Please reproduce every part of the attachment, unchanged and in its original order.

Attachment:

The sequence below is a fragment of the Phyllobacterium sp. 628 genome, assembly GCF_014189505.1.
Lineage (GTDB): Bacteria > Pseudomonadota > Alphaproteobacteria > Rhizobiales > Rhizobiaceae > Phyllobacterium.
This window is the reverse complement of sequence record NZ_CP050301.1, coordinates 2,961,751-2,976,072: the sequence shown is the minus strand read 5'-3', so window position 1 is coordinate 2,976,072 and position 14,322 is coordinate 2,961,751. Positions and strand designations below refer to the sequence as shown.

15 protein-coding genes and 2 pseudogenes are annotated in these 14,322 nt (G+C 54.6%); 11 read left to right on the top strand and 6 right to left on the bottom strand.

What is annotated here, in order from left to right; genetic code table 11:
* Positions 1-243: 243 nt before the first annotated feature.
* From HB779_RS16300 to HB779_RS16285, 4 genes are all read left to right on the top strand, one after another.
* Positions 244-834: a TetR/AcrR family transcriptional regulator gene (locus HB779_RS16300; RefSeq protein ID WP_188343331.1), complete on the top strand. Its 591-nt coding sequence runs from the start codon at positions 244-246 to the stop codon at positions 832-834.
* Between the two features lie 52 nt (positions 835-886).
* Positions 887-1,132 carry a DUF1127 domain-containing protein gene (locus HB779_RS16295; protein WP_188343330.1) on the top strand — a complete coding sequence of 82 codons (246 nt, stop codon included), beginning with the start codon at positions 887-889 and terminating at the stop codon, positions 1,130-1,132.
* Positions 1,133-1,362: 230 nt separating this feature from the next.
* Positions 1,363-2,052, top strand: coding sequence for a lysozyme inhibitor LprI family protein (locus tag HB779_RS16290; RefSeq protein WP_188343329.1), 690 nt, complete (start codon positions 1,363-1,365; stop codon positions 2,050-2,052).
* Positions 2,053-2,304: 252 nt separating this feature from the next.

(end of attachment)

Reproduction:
The sequence below is a fragment of the Phyllobacterium sp. 628 genome, assembly GCF_014189505.1.
Lineage (GTDB): Bacteria > Pseudomonadota > Alphaproteobacteria > Rhizobiales > Rhizobiaceae > Phyllobacterium.
This window is the reverse complement of sequence record NZ_CP050301.1, coordinates 2,961,751-2,976,072: the sequence shown is the minus strand read 5'-3', so window position 1 is coordinate 2,976,072 and position 14,322 is coordinate 2,961,751. Positions and strand designations below refer to the sequence as shown.

15 protein-coding genes and 2 pseudogenes are annotated in these 14,322 nt (G+C 54.6%); 11 read left to right on the top strand and 6 right to left on the bottom strand.

What is annotated here, in order from left to right; genetic code table 11:
* Positions 1-243: 243 nt before the first annotated feature.
* From HB779_RS16300 to HB779_RS16285, 4 genes are all read left to right on the top strand, one after another.
* Positions 244-834: a TetR/AcrR family transcriptional regulator gene (locus HB779_RS16300; RefSeq protein ID WP_188343331.1), complete on the top strand. Its 591-nt coding sequence runs from the start codon at positions 244-246 to the stop codon at positions 832-834.
* Between the two features lie 52 nt (positions 835-886).
* Positions 887-1,132 carry a DUF1127 domain-containing protein gene (locus HB779_RS16295; protein WP_188343330.1) on the top strand — a complete coding sequence of 82 codons (246 nt, stop codon included), beginning with the start codon at positions 887-889 and terminating at the stop codon, positions 1,130-1,132.
* Positions 1,133-1,362: 230 nt separating this feature from the next.
* Positions 1,363-2,052, top strand: coding sequence for a lysozyme inhibitor LprI family protein (locus tag HB779_RS16290; RefSeq protein WP_188343329.1), 690 nt, complete (start codon positions 1,363-1,365; stop codon positions 2,050-2,052).
* Positions 2,053-2,304: 252 nt separating this feature from the next.